The Science Behind Customer Churn
Every business puts the customers first, which means today’s consumers are unequivocally in the driver’s seat. With fewer and fewer incentives to stay loyal, all it takes is one less-than-positive interaction and your customer can easily move on. The reality here is that it costs significantly more money to acquire new customers than retain existing ones, and it costs far more to re-acquire defected customers. That’s why you need to place major focus on reducing churn in 2016, if you’re not already.
The key issue: knowing your customer.
In order to identify early signs of potential churn you first need to start getting a holistic view of your customers and their interactions across multiple channels such as store/branch visits, product purchase history, calls to customer service, Web-based transactions, and social media interactions, to name a few. Let’s take a look at the banking industry for example.
The ability to track customer sentiment gives banks early indicators into customer service issues and/or opportunities for greater engagement. It allows banks to be proactive in improving the customer experience and to continuously monitor engagement with the brand, which can highlight potential indicators of possible churn, such as:
- Recent dramatic decrease in the assets in a customer’s accounts.
- Cancellation of automatic incoming credits or outgoing payments.
- Negative customer interactions on customer calls.
- Drop off in Web-based banking activities.
- Drop off in mobile payments and the value of mobile transactions.
However, the information about a customer’s sentiment and their experience across multiple channels lies in many structured and unstructured data sources. The information could be in the form of logs from a customer’s bank visits or call center, website interactions, Tweets, Facebook interactions, community forums, customer emails, and customer surveys. Disparate and enormous fast moving data stored in silos makes it challenging for banks to get a holistic understanding of their customers, understand the shift in the sentiment or detect early warning signs and proactively engage them with retention or cross-sell marketing offers.
How big data can help you predict potential churn.
The sheer volume of customer data available to companies has made it almost impossible to store, analyze and retrieve meaningful insights using traditional data management technologies. But now, big data can help you solve these challenges and allows you to leverage both structured and unstructured data from multiple channels.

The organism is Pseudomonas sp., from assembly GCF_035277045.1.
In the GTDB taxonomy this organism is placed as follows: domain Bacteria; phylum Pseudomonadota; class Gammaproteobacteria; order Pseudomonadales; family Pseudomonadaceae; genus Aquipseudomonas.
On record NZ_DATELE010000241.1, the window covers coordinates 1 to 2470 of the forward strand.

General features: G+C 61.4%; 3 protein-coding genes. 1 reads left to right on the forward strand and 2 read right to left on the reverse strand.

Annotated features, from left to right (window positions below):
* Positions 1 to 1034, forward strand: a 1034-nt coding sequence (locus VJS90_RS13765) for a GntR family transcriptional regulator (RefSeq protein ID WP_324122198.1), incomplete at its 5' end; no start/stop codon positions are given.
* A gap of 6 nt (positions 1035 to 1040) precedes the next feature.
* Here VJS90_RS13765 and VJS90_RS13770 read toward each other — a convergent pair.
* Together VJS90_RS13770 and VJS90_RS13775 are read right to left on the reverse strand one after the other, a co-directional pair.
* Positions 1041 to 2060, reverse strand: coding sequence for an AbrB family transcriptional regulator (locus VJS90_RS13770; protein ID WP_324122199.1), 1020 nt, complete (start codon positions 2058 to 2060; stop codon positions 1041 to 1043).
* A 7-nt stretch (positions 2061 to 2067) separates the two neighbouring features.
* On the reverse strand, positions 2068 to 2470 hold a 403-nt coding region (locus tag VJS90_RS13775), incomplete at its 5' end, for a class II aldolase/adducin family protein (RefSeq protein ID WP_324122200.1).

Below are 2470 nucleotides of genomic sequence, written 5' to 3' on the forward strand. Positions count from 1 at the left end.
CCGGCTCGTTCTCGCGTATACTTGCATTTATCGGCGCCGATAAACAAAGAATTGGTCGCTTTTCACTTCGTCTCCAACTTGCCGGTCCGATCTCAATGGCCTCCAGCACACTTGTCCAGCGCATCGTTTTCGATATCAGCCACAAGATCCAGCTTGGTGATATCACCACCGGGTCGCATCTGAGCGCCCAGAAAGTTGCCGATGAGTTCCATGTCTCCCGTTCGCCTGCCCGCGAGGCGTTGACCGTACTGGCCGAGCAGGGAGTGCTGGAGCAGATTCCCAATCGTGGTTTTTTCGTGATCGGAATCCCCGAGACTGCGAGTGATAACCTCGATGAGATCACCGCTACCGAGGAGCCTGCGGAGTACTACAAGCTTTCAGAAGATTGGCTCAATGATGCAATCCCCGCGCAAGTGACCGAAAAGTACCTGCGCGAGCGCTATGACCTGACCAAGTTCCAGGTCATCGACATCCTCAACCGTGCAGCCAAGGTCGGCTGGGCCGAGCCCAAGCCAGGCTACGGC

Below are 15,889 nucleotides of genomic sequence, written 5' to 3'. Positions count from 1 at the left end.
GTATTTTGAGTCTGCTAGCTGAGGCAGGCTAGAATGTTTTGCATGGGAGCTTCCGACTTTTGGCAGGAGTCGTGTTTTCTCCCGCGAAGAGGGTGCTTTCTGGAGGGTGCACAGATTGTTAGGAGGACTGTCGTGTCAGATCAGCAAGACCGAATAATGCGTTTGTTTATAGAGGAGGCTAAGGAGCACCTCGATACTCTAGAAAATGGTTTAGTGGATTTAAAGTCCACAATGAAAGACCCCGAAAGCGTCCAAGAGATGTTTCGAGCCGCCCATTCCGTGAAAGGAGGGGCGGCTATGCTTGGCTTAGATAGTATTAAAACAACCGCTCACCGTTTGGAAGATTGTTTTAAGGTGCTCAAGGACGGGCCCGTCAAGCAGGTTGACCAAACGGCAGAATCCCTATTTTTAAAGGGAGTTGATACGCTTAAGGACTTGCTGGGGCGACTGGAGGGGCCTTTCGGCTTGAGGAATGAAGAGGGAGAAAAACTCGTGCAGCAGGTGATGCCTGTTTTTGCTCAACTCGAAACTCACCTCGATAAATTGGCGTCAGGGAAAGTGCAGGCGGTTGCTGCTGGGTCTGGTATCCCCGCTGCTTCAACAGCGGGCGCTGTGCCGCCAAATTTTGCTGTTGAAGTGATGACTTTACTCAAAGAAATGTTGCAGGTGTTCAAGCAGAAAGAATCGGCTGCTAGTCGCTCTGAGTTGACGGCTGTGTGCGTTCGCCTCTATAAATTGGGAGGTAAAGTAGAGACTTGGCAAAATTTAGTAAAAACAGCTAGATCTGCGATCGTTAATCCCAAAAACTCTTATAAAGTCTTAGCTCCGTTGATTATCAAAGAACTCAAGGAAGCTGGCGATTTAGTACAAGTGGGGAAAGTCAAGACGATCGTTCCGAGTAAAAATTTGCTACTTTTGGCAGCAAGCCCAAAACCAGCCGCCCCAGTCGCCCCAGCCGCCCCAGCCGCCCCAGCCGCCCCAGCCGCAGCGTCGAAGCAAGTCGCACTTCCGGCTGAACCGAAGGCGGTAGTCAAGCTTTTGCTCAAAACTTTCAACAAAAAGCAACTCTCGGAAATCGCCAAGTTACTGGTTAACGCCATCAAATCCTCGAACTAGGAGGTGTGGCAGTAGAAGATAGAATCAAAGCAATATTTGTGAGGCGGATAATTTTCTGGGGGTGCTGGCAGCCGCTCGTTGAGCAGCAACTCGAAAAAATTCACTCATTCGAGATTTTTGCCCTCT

Native big data technologies solve the data management challenges by storing, analyzing and retrieving the massive volume and variety of structured and unstructured data, and scale elastically as the data grows. Additionally, sophisticated data matching capabilities allow you to eliminate the data silos, connect the dots of a customer’s interactions across multiple channels, and build a comprehensive holistic customer profile.
Related: 3 Ways to Monitor Customer Churn
The question remains -- is this holistic view enough to predict potential churners in an efficient manner? It all comes down to changing the way we work. Introducing newer technologies can help us, but won’t do much if we stick to the traditional ways of thinking. It’s only doing more of the same -- with more data and more people.
Traditional approaches meant building models to arm you with the insights to identify the high-risk churn targets. But very often you will come to discover that after the damage is done. So you must go beyond accumulating insights and, instead, apply your customer analytics to your process. That means in real-time, on an individual level, and in the process of your customer interaction. Doing so will help you pinpoint exactly where and why they turn, and what their next move is and enables you to target them with relevant messages or offers at exactly the right time to prevent churn.
Ultimately, customer intelligence management and use of real-time big data and machine learning gives companies a distinct competitive advantage with the ability to prevent churn, drive cross-sell, and build customer loyalty. After all, smart businesses know that the first purchase is really just the beginning, and that the real business value lies in retaining that customer.